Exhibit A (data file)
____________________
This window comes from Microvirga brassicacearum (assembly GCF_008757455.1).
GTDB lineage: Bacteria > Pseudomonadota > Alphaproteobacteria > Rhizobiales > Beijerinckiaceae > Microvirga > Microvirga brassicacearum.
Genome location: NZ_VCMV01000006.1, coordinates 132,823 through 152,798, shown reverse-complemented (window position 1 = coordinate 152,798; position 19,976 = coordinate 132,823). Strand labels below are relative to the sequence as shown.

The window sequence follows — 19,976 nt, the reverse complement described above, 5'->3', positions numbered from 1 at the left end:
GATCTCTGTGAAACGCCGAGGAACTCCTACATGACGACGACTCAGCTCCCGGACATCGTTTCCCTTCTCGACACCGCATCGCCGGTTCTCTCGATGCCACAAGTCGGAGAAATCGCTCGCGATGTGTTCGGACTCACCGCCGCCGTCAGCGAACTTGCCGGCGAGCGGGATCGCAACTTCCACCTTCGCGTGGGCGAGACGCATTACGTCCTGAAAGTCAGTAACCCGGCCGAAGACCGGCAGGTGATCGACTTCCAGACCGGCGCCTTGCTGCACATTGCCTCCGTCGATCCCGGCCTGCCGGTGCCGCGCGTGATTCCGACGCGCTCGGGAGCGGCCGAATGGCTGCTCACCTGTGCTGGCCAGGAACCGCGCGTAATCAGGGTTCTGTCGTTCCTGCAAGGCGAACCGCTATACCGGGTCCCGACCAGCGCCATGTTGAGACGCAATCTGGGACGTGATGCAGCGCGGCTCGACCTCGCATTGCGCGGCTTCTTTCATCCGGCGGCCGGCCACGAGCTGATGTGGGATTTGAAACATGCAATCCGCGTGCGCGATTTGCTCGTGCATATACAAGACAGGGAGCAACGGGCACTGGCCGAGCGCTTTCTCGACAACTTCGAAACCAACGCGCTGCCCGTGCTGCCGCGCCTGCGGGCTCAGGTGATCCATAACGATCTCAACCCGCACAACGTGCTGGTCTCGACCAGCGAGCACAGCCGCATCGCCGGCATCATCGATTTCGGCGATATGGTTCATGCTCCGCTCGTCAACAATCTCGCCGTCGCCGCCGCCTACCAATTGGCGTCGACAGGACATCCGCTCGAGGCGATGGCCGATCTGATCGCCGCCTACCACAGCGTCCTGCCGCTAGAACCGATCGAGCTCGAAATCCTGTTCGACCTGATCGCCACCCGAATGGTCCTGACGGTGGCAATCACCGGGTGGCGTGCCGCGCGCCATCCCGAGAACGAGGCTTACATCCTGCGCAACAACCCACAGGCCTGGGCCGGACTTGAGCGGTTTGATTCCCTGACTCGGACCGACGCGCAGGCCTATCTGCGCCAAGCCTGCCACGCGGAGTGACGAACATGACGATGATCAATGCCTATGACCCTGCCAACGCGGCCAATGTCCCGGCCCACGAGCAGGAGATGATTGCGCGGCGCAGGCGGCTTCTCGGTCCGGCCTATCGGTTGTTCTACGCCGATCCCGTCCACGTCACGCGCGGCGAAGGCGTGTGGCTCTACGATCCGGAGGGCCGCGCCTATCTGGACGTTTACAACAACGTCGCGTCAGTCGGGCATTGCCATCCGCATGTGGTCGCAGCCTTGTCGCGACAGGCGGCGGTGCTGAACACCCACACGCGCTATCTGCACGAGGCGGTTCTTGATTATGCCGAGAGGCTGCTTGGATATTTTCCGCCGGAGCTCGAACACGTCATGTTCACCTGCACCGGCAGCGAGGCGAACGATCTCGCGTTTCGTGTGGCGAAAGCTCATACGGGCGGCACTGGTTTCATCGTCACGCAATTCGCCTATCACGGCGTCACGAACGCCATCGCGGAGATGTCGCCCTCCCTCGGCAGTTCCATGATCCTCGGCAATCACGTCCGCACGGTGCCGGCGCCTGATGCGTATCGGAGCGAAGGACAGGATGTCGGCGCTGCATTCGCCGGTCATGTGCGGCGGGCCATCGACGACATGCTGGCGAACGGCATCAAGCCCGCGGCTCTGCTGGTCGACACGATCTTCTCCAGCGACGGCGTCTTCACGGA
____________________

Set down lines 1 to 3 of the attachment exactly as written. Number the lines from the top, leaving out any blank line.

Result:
This window comes from Microvirga brassicacearum (assembly GCF_008757455.1).
GTDB lineage: Bacteria > Pseudomonadota > Alphaproteobacteria > Rhizobiales > Beijerinckiaceae > Microvirga > Microvirga brassicacearum.
Genome location: NZ_VCMV01000006.1, coordinates 132,823 through 152,798, shown reverse-complemented (window position 1 = coordinate 152,798; position 19,976 = coordinate 132,823). Strand labels below are relative to the sequence as shown.